Hedgehogs can acquire external parasites. Flea infestation is not a common problem in pet hedgehogs. Fleas are a small insect parasite that may take up residence on your hedgehog, especially if exposed to fleas outdoors or in a house with dogs, cats or other animals who themselves have fleas.
Rabbits can become infested with fleas, especially if they go outside or live in a house with other pets that have fleas. Rabbits with fleas may show no signs or may bite, lick, or scratch themselves. Young rabbits with heavy infestations may become anemic. There are no rabbit-specific drugs for managing fleas. Certain topical cat medications appear to be safe but should only be used under the guidance of a veterinarian familiar with rabbits. It is very important to treat the environment, as well as the pet.
Fluconazole is an antifungal medication used off label in cats, dogs, and small mammals to treat fungal infections, especially those in the brain and spinal cord. It is given by mouth in the form of a tablet or liquid suspension, and is also available as an injection for hospital use. Common side effects include gastrointestinal upset such as decreased appetite, vomiting, and diarrhea but liver toxicity can also occur. It should be used with caution in pets with liver or kidney disease, or pregnant or lactating pets. If a negative reaction occurs, call your veterinary office.
Fludrocortisone acetate is given by mouth and is used off label to treat hypoadrenocorticism (Addison’s disease) and hyperkalemia. Give as directed by your veterinarian. Side effects are uncommon but may include vomiting. Do not use in pets that are allergic to it or in lactating pets without using a milk replacer. If a negative reaction occurs, please call your veterinary office.
Flunixin meglumine is given by mouth, injection, or applied directly to the skin and is used on and off label to treat pain and inflammation in a variety of species. Give as directed by your veterinarian. Side effects include swelling at the injection site, muscle stiffness, or sweating. Do not use in pets that are allergic to it or other NSAIDs, in pets expecting to give birth within the next 2 days, or in birds. If a negative reaction occurs, please call your veterinary office.
Gastrointestinal disease occurs commonly in ferrets - from dental disease, through gastrointestinal foreign bodies to persistent diarrhea. Some, such as foreign bodies, are readily prevented, while others require considerable diagnostic investigation and may need long-term treatment.
Rabbits that are not eating may have developed gastrointestinal (GI) stasis. GI stasis is typically caused by a physiologic change in bacteria. Rabbits may stop eating because they are sick with other diseases, such as dental problems or kidney disease, or when they are stressed, overheated, painful from injuries or arthritis, or uncomfortable from other gastrointestinal problems such as bacterial, viral, or parasitic intestinal infections. Some rabbits get GI upset when they are eating too much carbohydrate and not enough fiber. Supportive care treatment either in or out of the hospital will be prescribed for a rabbit with GI stasis. Prevent GI stasis by feeding your rabbit a high-fiber, hay-based diet with supplemental vegetables, a small amount of pellets and fruit. Have your rabbit checked regularly by a veterinarian who can monitor for the occurrence of other underlying diseases that may contribute to the development of GI stasis.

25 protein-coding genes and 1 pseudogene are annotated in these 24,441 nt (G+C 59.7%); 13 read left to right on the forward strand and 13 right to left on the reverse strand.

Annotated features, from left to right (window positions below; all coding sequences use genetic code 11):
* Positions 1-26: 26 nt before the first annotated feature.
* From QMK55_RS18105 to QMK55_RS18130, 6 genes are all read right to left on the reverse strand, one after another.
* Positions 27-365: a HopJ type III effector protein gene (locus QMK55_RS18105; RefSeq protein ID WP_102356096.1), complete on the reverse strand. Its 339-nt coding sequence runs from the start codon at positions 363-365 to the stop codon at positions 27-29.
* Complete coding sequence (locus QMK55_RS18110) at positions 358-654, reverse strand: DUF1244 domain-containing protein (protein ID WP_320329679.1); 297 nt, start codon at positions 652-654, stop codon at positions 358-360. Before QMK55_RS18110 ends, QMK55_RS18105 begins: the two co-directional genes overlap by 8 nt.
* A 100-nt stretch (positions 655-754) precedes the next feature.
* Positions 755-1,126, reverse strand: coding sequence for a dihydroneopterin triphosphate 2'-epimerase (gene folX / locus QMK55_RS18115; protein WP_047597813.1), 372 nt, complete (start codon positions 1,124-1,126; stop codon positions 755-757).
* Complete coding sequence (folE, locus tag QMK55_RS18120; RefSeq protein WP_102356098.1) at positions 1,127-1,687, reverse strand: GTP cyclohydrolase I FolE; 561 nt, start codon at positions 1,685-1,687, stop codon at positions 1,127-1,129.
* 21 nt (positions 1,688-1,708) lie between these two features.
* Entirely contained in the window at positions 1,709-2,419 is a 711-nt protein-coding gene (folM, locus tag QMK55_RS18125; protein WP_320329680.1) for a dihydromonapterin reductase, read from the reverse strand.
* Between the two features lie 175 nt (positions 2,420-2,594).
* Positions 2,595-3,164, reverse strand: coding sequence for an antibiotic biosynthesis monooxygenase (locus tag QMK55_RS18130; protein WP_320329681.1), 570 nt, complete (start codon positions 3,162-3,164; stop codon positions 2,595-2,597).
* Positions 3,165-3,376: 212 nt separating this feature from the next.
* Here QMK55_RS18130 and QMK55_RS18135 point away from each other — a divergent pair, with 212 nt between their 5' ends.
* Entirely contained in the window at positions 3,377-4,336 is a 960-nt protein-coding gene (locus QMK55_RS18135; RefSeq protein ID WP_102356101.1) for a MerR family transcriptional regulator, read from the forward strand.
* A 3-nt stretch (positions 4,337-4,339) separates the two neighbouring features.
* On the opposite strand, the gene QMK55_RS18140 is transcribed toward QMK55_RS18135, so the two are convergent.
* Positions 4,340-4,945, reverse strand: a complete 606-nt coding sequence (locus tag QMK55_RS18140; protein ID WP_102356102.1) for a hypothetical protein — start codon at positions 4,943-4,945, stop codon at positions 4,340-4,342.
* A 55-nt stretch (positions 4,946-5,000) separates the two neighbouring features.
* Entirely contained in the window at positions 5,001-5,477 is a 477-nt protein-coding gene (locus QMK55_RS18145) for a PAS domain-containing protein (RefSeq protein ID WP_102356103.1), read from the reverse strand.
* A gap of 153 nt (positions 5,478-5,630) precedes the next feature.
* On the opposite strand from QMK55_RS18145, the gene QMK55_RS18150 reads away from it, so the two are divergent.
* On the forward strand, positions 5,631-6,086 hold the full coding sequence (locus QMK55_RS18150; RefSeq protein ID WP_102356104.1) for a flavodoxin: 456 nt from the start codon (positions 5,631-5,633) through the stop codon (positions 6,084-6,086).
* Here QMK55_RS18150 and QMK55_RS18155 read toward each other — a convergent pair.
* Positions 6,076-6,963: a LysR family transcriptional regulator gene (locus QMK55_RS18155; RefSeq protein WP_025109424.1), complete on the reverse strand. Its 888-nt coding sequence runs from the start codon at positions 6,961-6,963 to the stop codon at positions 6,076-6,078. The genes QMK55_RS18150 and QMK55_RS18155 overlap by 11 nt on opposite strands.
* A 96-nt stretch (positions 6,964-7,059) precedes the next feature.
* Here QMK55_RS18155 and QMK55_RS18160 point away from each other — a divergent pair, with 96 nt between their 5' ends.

Griseofulvin is given by mouth and is used on and off label to treat skin, hair, and nail fungal infections. Give as directed by your veterinarian. Common side effects include lack of appetite, vomiting, and diarrhea. Do not use in pets that are allergic to it, pregnant pets, breeding males, pets that have severe liver disease, or in cats with FIV or FeLV. If a negative reaction occurs, please call your veterinary office.
Guinea pigs are generally hardy, healthy animals but are susceptible to certain diseases. They cannot make their own vitamin C and require supplementation or they may develop scurvy. Guinea pigs get various tumors, particularly skin and mammary tumors. Guinea pigs also get abscesses (accumulations of pus and bacteria) in lymph nodes, skin, muscles, teeth, bones, and internal organs. They are very prone to development of urinary calculi that form in the bladder, kidneys, or ureters which may become lodged, causing a life-threatening obstruction. In addition, guinea pigs often are affected by ringworm and can get fleas and lice. Barbering is a problem, usually associated with boredom, in which the guinea pig chews or barbers its own hair or the hair of its cage-mate. Pododermatitis, or bumblefoot, in which sores develop on the bottom of the feet from pressure, is common in overweight animals housed on wire-bottomed or dirty cages that abrade the feet.
Rabbits have unique gastrointestinal tracts and need a high-fiber, low-carbohydrate diet to help keep the normal GI bacteria fermenting their food. When they are fed a diet high in carbohydrate, administered certain types of antibiotics, or undergo a rapid diet change, they can develop life-threatening GI stasis. Rabbits with GI stasis become lethargic, dehydrated, weak, lose weight, and must be treated by a veterinarian as soon as possible. Only rarely do rabbits develop true GI tract obstructions from ingesting foreign objects and require surgery to remove the obstruction. Rabbits are coprophagic, consuming cecotropes overnight that serve as a source of critical protein and vitamins. Rabbits that eat high calcium alfalfa-based diets or high-calcium vegetables are prone to developing bladder stones that must be removed surgically. Bunnies housed at temperatures over 80°F are subject to heat stroke, since they cannot sweat and should be housed inside in a cool place, or if outside, should have plenty of shade and water.